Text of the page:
By/For Arts

The Descending of New Jerusalem, by Scott Erickson (photo by Ken McAllister)

By/For encourages artists to create sacred worship art by the church, for the church.

Recently (2008-2009) Brian Moss curated and facilitated a collaborative arts project with a number of visual artists in Vancouver. The Vancouver Project contemplates the beautiful, grotesque and sublime in this visual art exhibition. These are beautiful images that the Church is encouraged to integrate, reflect on and interact with.

Here is more on By/For’s approach to creativity and the Church.

Enables art in community.
Great art happens in community. By/For desires to strengthen ties between artists and their worship communities, so that both can grow together. God gives gifts in every community, for the edification of the whole Church.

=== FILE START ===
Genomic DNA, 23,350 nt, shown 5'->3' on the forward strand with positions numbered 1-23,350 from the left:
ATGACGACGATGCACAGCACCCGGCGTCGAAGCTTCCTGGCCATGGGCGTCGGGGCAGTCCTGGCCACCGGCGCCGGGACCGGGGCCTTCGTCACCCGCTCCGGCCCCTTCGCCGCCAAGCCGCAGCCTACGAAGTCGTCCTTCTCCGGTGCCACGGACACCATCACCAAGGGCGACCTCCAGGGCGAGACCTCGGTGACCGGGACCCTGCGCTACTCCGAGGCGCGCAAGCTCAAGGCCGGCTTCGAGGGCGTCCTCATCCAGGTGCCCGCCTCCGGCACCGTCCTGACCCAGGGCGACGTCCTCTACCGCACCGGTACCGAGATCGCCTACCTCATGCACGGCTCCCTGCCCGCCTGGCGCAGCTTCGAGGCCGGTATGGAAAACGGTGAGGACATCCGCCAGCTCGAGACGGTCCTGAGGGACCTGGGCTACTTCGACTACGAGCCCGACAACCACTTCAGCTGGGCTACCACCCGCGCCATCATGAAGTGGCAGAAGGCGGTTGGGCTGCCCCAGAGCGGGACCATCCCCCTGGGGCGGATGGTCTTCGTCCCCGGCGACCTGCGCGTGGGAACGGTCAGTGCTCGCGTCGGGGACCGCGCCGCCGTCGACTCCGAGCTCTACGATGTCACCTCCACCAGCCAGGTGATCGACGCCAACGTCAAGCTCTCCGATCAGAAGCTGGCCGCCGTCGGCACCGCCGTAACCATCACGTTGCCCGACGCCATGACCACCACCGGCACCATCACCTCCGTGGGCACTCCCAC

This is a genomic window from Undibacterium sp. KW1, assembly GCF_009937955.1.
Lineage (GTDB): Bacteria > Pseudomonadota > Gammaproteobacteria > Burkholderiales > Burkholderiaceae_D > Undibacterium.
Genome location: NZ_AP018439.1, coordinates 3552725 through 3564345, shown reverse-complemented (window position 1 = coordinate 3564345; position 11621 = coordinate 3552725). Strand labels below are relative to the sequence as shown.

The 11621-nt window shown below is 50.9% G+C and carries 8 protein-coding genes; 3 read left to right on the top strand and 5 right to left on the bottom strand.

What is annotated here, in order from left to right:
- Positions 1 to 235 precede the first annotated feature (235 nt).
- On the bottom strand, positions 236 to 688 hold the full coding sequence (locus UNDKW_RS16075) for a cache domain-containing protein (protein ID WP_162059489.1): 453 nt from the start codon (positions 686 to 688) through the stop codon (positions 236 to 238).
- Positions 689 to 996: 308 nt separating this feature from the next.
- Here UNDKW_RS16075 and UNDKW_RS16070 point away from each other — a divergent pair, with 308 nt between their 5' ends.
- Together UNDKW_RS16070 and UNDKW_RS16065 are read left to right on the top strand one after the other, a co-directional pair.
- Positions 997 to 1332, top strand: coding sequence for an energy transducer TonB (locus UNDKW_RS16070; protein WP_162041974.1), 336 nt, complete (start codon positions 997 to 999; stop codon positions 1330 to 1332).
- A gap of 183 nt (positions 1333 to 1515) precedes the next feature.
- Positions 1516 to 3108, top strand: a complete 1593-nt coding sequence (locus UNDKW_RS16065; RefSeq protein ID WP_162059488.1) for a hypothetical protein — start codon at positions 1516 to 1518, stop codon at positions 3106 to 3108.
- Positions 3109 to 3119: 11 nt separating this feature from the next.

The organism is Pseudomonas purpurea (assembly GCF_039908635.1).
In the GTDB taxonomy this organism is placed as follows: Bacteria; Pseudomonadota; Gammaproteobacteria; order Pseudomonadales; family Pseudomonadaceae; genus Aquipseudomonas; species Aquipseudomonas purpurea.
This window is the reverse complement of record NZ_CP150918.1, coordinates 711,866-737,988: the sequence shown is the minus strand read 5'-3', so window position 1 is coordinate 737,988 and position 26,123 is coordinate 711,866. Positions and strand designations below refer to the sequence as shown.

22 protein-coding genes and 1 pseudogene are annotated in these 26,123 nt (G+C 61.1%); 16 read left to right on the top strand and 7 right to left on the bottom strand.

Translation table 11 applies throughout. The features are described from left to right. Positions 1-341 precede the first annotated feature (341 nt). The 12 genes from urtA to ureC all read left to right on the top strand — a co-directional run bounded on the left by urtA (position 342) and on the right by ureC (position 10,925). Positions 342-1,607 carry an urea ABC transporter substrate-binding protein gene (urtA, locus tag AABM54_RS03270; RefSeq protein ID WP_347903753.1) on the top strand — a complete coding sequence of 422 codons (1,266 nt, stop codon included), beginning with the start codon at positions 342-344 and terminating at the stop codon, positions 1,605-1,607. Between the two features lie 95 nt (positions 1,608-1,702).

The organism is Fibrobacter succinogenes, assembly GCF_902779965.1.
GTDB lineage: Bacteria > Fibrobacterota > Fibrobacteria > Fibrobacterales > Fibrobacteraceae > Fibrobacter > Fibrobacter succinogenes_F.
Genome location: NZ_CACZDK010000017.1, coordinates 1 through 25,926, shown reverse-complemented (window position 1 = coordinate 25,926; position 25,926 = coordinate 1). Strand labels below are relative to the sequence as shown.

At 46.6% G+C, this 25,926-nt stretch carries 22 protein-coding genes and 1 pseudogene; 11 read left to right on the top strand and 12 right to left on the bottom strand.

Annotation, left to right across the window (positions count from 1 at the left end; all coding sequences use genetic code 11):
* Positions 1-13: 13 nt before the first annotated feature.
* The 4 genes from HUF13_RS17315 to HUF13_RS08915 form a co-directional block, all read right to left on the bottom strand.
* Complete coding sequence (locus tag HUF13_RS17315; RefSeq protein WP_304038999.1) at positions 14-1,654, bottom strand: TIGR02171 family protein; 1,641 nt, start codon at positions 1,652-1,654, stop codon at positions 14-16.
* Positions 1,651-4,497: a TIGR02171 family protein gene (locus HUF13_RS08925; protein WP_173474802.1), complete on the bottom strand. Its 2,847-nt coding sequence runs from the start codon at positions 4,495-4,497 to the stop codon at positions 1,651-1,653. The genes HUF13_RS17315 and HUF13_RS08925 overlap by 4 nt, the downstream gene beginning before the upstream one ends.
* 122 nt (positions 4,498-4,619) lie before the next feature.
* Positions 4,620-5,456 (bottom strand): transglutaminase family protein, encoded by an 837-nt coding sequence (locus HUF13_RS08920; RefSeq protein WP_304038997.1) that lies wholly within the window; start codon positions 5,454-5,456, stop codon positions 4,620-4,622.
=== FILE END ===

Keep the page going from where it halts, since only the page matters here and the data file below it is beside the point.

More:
Encourages art patronage.
Patronage of the arts is an ancient idea, and By/For thinks it can be a modern one too. Churches can support artists in their communities and reclaim their historic role as patrons of the arts.

Expands art copyright.
Worship is a gift freely given. By/For projects are licensed under Creative Commons, so churches can freely use the art in worship and other artists can adapt and extend it. Removing profit motives can enrich both art and worship.

Extends art across borders.
God connects His Church across borders. By/For believes the local church can strengthen and support fellow worshippers down the street, across town, and over oceans. Using the Internet and digital media, By/For helps churches and artists share sacred art across borders.

note from Brian Moss – By/For is entering into a new partnership with International Arts Movement that should prove to be exciting and fruitful.

2 thoughts on “By/For Arts

  1. I just read this for the first time this morning. I have been out of the loop.

    Two things I would like to add here. First, By/For is entering into a new partnership with International Arts Movement that should prove to be exciting and fruitful. More on that later. Second, the painting here is by Scott Erickson. It was photographed by Ken McAllister.

    Thanks for the shout out!!

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